Various observers, from John Perry Barlow7 to Jean-Louis Gergorin8 or Soshana Zuboff9, have frequently pointed out: rapacity is endogenous in this new economy. From tax evasion and surveillance, through deindustrialisation (the dates of which coincide in France with the start of computerization), the precariousness of the workforce, the laundering of illicit profits, financial delinquency and discretionary capture of value, all of these and other practices have in common that they exacerbate existing divides and challenge the rule of law. The triumphalist rise of digital monopolies on the podium of global wealth cannot be separated from this predation and from a cognitive formatting by the proponents of “techno-globalism” which made it possible to confine the perceptions of information technologies around a reductive approach. After the Microsoft affair in 1998, the American regulator’s lawsuit at the end of 2020 against Facebook and Google shows how Western companies are once again questioning the disproportion of these private empires.
In this regard, it should be pointed out that cognitive biases are a major obstacle to understanding computerization. Thought has trouble with emerging realities. Many civil society actors put a great effort into conceiving the digital from the angle of defense against an all-out predation by the new lords of immaterial capitalism. Here and there we lock ourselves in disciplinary chapels and sententious intellectualism. Businesses and institutions are called into question. Orwellian scenarios and confusion are rife, especially in connection with artificial intelligence and transition scenarios (such as the one put forward by Jeremy Rifkin on energy, the Democrats’ Green New Deal in the United States or on degrowth, to name just these three). In these scenarios, we generally refuse to consider a role other than a technical one for computerization while it has become an engine of industrialization and is potentially one of the keys to the low carbon economy, a society of utility and quality. For those who seek to discern this landscape in a realistic way, the innumerable negative behaviors resulting from predation are clearly an obvious feature. Ambient defeatism is another, too often masking a disarray of thought to address the organizational and conceptual fabric raised by computerization. Reasoning in this new context requires adopting an open and pragmatic rationality, in touch with the experimental, and less a conceptual and causal rationality inherited from the mechanized technical system.
In the 1950s, pioneers such as John von Neumann and Joseph Licklider laid the scientific foundations for computerization with a view to exploring its anthropological significance. In the following decades, with the expansion of uses, the spirit of the age fell back on particular dimensions, some authors focusing on the scientific and technical dimension and others on that of uses. Apart from certain high-quality thematic reports, no multilateral or academic entity–such as an IPCC10 for computerization and cyberspace like the IPCC on climate change—is currently preparing a complete panorama of its evolution. With some exceptions, especially in the strategic American, English and Russian cultures where the information front is closely linked to other dimensions, the silo approach is dominant, including university research. The regulators’ radar is set on the day-to-day management in reaction to each new problem or scandal, far behind the speeding train of innovation and hoarding. Movements such as the slow web, low techs or techno-discernment seek precisely to slow down the technological surge in order to bring it back into the field of social control. In the light of previous industrial cycles, however, it is clear that defensive or short-term stands are insufficient and that it is essential to look at the orientation of the new technical system and its conditions for effectiveness.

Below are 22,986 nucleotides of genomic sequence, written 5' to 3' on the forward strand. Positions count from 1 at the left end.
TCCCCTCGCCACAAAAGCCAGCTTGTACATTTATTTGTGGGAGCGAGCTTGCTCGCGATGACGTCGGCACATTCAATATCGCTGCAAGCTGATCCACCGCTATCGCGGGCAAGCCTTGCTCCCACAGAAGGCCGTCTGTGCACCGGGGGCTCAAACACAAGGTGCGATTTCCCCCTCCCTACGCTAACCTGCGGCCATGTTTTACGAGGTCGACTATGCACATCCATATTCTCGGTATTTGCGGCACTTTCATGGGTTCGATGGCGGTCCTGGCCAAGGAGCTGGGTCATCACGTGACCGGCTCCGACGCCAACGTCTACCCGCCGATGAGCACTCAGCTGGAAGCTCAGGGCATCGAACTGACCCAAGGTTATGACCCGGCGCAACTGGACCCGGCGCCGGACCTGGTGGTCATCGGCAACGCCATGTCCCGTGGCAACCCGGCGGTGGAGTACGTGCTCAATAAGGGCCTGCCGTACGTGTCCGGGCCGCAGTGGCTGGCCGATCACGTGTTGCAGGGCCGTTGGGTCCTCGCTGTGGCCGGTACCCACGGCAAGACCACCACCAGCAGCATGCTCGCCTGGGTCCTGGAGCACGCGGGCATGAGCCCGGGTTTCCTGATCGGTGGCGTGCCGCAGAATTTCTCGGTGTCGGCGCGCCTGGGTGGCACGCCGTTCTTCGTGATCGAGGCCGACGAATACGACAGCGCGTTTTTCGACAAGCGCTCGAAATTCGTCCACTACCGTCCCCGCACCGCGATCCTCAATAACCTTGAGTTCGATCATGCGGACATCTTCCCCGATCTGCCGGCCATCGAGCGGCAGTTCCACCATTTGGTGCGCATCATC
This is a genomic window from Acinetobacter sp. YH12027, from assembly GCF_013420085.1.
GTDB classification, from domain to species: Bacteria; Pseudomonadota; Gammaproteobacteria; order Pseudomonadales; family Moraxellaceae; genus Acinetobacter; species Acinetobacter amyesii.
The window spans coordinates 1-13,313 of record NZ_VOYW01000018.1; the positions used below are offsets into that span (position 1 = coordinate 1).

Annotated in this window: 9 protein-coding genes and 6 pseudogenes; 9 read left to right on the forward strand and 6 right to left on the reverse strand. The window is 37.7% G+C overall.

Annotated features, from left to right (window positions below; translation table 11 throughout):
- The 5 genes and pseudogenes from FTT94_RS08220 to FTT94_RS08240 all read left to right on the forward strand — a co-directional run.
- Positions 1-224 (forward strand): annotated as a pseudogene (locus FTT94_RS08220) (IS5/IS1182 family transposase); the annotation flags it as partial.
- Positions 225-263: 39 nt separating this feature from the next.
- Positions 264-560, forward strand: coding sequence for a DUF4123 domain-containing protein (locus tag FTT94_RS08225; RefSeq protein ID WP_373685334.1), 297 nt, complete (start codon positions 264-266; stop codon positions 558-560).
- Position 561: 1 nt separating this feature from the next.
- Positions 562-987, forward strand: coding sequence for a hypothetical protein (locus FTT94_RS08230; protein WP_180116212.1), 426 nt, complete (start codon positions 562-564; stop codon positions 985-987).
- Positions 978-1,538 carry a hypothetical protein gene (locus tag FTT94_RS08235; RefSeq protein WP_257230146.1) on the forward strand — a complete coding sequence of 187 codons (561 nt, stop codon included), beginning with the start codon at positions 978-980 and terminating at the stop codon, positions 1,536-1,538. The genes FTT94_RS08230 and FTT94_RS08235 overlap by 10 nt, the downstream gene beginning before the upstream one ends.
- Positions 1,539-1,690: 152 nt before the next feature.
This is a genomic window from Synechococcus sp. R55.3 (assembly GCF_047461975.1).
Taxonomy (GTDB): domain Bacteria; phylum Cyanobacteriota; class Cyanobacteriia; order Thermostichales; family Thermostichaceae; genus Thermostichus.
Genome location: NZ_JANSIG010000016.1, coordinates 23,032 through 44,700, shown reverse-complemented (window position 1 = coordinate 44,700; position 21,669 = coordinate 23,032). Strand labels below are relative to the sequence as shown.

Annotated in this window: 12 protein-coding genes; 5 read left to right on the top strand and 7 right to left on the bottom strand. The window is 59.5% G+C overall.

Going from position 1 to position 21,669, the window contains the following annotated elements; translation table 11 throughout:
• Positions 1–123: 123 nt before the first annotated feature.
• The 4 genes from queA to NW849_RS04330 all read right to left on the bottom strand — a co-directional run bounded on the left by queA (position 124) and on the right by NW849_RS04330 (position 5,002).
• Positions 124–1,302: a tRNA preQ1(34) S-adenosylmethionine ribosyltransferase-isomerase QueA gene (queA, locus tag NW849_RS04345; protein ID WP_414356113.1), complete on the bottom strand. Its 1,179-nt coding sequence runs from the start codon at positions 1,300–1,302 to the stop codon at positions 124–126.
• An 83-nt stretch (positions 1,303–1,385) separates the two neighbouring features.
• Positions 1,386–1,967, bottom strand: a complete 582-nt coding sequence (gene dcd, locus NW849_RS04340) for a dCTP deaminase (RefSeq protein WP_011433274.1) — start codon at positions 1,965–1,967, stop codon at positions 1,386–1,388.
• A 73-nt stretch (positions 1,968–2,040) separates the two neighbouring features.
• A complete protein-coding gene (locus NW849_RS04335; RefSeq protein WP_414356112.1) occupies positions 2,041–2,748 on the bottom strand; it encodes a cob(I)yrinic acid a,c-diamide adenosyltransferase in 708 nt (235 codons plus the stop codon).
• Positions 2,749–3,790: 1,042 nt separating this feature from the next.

In similar circumstances where an unexplored world was coming out, Adam Smith, Léon Walras, Henri de Saint-Simon, John Hicks, Frederick Taylor or even Alexis de Tocqueville provided at the time decisive keys to decipher parts of the reality that arose before their eyes. After five decades of computerization, the same demands for orientation, intellectual identification and pedagogy are in force. This need is particularly true for Europe, dependent and in decline in the face of emerging countries, in which the legacy of the past has largely paralyzed the interpretations. In France, the immaterial sphere is still a vague concept, without prompting in-depth analysis of the power issues. The State apparatus, employers’ structures and most companies compartmentalize industrialization and the economy, management IT and process and data IT, without grasping that the production of goods and services now cannot exist without computer processing.